The Sun Hasn’t Fallen from the Sky
“This story of a young girl’s survival could easily be overly sentimental, but never is. The promise of this memoir’s early pages and what lingers when the story is finished is Ms. Gangel’s gift of restraint as her personal tale subtly wrings emotion and inspires hope.”
Alcoholic parents, poverty, abandonment, abuse, and loneliness are hardly unique themes in a memoir. What makes them feel fresh and sets apart The Sun Hasn’t Fallen from the Sky is how beautifully Alison Gangel captures the candid and un-gussied-up voice of Ailsa, the young version of herself who narrates the story.
Ms. Gangel finds the balance between spare prose and the exact details to reveal a sense of place, volatile family love and the unpredictability that characterizes Ailsa’s world. The first chapter opens with what passes for a warm family gathering.
“Give that girl a spotlight,” says my da, pointing straight at me. ‘C’mon, Puddin, your turn.’
“I stand in front of the coal fire and hold onto the sides of my dress. My da’s holding the bottle of sherry to my mouth like a microphone.”
At the end of Ailsa’s performance her da empties all his change into her two hands. His pride and her pleasure in pleasing him are palpable. Two pages and who knows how many drinks later, Da wakes up seven-year-old Ailsa and her sister Morag shouting for them to “Choose who ye want tai live wi!” while he belts their ma across the back with a fireplace poker and she whacks him across the head with an iron frying pan.
Not long after, Da is lugged off to jail and Ailsa and Morag end up in a group foster home. Aunt Vera runs the home with strict rules and sporadic cruel discipline, but there’s also stability, regular school attendance, good food and even sweets. Ailsa never stops dreaming of the day her ma and da will rescue her.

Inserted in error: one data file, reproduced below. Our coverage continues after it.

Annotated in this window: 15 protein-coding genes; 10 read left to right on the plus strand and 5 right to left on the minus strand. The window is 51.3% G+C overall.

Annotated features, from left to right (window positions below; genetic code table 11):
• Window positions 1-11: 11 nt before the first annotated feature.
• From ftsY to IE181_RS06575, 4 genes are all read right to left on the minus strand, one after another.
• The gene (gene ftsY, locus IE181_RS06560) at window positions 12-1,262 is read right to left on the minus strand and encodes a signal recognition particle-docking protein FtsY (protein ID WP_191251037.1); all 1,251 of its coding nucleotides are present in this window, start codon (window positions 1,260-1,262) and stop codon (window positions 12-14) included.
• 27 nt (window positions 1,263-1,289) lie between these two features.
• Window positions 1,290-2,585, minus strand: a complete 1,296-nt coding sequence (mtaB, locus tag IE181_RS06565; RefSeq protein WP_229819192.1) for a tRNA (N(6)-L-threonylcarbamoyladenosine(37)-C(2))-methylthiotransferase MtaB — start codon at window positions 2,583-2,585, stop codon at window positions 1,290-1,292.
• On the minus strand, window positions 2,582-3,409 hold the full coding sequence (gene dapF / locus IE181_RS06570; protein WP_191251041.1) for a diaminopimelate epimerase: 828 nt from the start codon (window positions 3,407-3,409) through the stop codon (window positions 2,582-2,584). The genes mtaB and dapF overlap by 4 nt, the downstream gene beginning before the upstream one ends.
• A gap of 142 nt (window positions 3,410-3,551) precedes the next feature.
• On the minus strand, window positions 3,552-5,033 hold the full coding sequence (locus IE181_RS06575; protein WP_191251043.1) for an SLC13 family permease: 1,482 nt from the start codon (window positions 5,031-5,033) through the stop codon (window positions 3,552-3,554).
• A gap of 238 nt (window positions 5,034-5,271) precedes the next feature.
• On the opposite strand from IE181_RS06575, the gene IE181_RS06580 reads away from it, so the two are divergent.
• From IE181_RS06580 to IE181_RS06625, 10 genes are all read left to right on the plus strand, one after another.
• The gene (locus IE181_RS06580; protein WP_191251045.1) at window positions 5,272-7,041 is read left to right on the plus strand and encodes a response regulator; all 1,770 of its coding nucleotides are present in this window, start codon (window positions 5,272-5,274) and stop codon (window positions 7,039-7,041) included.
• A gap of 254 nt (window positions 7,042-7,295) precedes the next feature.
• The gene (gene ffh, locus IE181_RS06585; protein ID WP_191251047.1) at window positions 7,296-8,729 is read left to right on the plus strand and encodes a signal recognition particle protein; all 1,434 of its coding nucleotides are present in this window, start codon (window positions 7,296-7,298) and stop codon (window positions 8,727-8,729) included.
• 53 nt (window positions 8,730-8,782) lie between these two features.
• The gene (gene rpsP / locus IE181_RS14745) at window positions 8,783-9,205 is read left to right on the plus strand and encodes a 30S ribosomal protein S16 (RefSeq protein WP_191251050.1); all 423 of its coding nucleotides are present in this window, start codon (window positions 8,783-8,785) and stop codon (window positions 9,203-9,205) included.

They never do.
What saves her instead is the encouragement of a teacher who recognizes and nurtures her special musical talent. He is the one constant adult role model in her life who never abuses, abandons or loses faith in her.
Ms. Gangel’s common Scottish expressions add texture and create the sense of character and place. They may also slow readers unfamiliar with terms such as jumper for jacket, press for wardrobe, or jumble and bits for odds and ends. The same is true for the Glaswegian accents in much of the dialogue. Exchanges like “Whit’ve ye goat there, lassies?” and We’re huvin a jumble sale . . . ye kin buy that if ye want,” may require readers to pause to translate.
A heads up for language police, the “c” word and “f” word are used so frequently—even by the children—that after a few chapters they stop sounding like four letter words.
This story of a young girl’s survival could easily be overly sentimental, but never is. The promise of this memoir’s early pages and what lingers when the story is finished is Ms. Gangel’s gift of restraint as her personal tale subtly wrings emotion and inspires hope.